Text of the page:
3 Teens Shot as Crowds Leave Screen on the Green

Suspect arrested in shooting.

Three teenagers were shot Thursday night as crowds left Screen on the Green at Piedmont Park. 

Witnesses say the shootings occurred when two groups began fighting at Peachtree and 10th streets, said Atlanta police spokesman Carlos Campos. It happened around 11 p.m. just as thousands of people were leaving the screening of "Sixteen Candles."

Police found one of the victims, an 18-year-old male, behind the at Crescent Avenue and 10th Street. He was wounded in lower left leg and transported to Atlanta Medical Center.

A second victim, a 17-year-old male, later showed up at Southern Regional Hospital with a gunshot wound to his upper right leg, Campos said. 

A third victim, a 16-year-old male, also showed up later at Grady Memorial Hospital with a gunshot wound to his lower right leg, Campos said.

All three victims were listed in stable condition at the time, he said. 

Police arrested 18-year-old Christopher Thornton in the incident. An officer on the scene Sgt. Bob Albertini said police apprehended Thornton, who fled on foot, at 11th and Juniper streets. Police found a handgun on the teenager, Campos said. 

He said police aren't sure if the teens attended Screen on the Green. 

"Preliminary investigation determined that witnesses reported two groups of black males fighting with each other at the intersection of Peachtree and 10th streets after leaving the Screen on the Green event," Campos said. "We have not been able to corroborate accounts of whether participants in the incident attended the event, however."

Police continue to investigate the case. 

"It should be noted that there were no major incidents at the Screen on the Green event itself, or  in Piedmont Park. Atlanta Police presence has been increased to ensure the safety of patrons at the event," Campos said.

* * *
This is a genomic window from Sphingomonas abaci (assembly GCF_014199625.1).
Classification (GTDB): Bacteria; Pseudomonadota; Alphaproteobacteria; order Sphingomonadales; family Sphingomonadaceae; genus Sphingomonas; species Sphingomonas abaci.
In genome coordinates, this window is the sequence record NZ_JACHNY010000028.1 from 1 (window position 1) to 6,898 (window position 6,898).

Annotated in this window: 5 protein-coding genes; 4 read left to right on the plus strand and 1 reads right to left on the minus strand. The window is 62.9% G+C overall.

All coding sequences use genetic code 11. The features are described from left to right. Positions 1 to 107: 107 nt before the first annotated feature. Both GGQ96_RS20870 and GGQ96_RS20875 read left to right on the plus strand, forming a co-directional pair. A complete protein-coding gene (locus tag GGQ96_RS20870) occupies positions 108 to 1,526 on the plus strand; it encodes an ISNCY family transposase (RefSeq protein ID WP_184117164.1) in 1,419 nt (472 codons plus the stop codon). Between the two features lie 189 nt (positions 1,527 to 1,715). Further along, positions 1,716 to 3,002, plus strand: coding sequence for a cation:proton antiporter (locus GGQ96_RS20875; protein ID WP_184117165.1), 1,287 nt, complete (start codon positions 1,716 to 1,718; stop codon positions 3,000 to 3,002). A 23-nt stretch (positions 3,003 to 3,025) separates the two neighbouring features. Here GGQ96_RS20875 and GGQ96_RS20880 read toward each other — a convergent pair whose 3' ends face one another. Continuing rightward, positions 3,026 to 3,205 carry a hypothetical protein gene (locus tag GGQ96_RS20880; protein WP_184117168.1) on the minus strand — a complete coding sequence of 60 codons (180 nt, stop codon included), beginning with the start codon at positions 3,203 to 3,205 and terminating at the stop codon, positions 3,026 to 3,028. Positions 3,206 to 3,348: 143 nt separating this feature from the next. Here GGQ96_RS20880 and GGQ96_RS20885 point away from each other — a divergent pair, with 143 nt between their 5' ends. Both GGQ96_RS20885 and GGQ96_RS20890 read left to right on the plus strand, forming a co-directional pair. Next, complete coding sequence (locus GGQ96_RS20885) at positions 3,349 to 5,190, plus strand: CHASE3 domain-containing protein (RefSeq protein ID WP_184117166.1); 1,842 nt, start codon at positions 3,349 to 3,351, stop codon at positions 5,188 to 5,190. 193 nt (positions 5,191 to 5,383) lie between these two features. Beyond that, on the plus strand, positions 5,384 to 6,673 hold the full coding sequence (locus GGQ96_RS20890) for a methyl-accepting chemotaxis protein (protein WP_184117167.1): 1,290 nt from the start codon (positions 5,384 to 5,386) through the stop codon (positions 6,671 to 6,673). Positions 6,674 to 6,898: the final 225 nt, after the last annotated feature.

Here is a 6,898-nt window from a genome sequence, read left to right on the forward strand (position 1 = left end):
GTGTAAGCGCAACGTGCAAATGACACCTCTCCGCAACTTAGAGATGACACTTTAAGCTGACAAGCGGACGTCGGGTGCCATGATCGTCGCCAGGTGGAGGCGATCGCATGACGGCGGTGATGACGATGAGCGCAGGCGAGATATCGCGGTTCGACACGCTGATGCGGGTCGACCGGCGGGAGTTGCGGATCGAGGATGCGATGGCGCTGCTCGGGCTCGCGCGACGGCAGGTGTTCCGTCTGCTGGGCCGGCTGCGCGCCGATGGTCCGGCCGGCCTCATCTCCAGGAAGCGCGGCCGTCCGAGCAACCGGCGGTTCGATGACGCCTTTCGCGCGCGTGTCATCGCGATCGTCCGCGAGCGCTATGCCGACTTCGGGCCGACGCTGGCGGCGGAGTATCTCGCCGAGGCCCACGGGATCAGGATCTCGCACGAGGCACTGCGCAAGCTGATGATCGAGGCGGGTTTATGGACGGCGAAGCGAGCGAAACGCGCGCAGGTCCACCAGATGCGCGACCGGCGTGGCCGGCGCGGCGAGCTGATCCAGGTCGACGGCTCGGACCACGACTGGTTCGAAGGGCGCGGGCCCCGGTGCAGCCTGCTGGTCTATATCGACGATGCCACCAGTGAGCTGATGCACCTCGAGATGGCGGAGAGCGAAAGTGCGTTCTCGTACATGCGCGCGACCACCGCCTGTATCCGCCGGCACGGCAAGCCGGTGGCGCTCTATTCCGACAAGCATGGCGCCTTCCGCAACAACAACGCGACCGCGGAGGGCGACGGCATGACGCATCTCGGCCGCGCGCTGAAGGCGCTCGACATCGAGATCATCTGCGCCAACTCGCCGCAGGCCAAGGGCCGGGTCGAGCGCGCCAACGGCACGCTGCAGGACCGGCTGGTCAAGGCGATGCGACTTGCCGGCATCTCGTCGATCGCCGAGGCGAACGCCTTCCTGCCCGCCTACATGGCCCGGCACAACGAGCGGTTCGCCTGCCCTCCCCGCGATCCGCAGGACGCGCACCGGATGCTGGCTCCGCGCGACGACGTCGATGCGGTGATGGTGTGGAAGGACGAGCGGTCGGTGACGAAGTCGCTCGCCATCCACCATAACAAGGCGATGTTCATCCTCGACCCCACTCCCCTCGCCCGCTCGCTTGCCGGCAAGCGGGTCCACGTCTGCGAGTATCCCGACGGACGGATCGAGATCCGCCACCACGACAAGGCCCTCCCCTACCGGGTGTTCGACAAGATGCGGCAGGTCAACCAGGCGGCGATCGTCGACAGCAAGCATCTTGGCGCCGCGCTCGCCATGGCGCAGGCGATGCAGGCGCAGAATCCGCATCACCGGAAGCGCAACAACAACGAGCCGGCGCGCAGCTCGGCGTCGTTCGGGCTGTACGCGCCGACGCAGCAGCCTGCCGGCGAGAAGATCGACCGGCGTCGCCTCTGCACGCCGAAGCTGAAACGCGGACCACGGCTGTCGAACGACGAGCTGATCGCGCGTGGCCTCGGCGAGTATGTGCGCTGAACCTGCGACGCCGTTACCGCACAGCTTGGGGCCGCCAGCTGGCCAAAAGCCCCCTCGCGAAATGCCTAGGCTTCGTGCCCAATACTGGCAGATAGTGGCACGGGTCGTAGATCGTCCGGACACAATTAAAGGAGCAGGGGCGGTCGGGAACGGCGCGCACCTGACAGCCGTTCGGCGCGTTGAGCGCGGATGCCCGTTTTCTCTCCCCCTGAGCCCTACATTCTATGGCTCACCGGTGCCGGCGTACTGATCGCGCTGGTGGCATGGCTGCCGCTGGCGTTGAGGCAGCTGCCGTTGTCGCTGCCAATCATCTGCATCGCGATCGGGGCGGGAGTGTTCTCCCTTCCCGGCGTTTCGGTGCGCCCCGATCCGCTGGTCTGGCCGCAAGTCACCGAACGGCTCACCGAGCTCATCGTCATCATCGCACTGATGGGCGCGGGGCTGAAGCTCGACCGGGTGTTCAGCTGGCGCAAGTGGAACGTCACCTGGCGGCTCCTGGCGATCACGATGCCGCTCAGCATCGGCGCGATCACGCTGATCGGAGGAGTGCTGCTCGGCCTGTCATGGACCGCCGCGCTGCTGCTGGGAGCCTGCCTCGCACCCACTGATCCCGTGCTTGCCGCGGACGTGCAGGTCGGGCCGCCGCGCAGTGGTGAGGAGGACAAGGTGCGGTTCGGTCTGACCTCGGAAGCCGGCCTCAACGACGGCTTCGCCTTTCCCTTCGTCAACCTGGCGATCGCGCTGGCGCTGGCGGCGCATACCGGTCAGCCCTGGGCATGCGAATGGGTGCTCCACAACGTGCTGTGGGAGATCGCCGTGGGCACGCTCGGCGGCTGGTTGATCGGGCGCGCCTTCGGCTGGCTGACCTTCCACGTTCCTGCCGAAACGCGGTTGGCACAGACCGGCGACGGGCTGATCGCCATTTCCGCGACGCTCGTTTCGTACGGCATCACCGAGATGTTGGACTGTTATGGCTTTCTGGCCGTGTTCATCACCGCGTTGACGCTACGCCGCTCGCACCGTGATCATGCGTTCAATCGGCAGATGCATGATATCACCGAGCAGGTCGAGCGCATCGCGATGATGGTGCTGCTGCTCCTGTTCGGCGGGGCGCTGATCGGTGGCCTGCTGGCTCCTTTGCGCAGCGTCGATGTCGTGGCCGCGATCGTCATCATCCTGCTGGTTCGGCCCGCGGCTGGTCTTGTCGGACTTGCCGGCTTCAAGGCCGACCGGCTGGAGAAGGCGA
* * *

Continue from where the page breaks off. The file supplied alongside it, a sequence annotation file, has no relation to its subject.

Albertini said officers patrolling Screen on the Green assisted the operation. "We had tight security tonight," he said. "They had all their resources out here."

Urbanist June 18, 2011 at 01:29 AM
I never said we didn't have a spending problem. I said we have a revenue problem. Those two can happen simultaneously. I've suggested before a congestion tax, increased tolls, commuter taxes, etc. to alleviate the strain that OTP imposes on ITP. I don't think raising prop taxes is a good idea, as it demotivates people to own property in the city. I think there is a huge burden on this city that is largely the result of a transient crowd that bears no cost or responsibility for the stress they impose on the city.
tres handy June 18, 2011 at 01:38 AM
Well,I wouldn,t disagree on raising revenues on OTP'ers that work inside the city but you have to be careful on how to approach it.I also would like some type of transportation fee for these trucks that are RUINING our surface streets.So there,I think we have some common ground.
Acer June 18, 2011 at 02:11 AM
Urbanist, While you are correct that the total population only increased by 3,500, I believe Tres was attempting to point out the fact that between the 2000 and 2010 Census 'the city gained 22,763 white residents while losing 28,795 black residents.' The percentage changes include 2000 white 33.2%, black 61.4%; 2010 white 38.4%, black 54%.
DAP June 19, 2011 at 01:21 PM
So it is settled now. Show "The Sound of Music" in the park and both crime and water rates will drop!
James June 19, 2011 at 04:11 PM
Its fine that people find the behavior of these teens unacceptable and desire better law enforcement which is certainly needed. The difficult part is understanding that these people do not behave this way because they are black. All of these behaviors can be traced to fatherlessness which can in turn be traced directly to government programs that essentially paid women to remain single beginning in the 60's. That's when you see historically black neighborhoods across the country begin a downward spiral. We as a society are still suffering the consequences of this destruction of the black family and our society will continue to decline to the extent that fatherlessness grows in other segments of our country.


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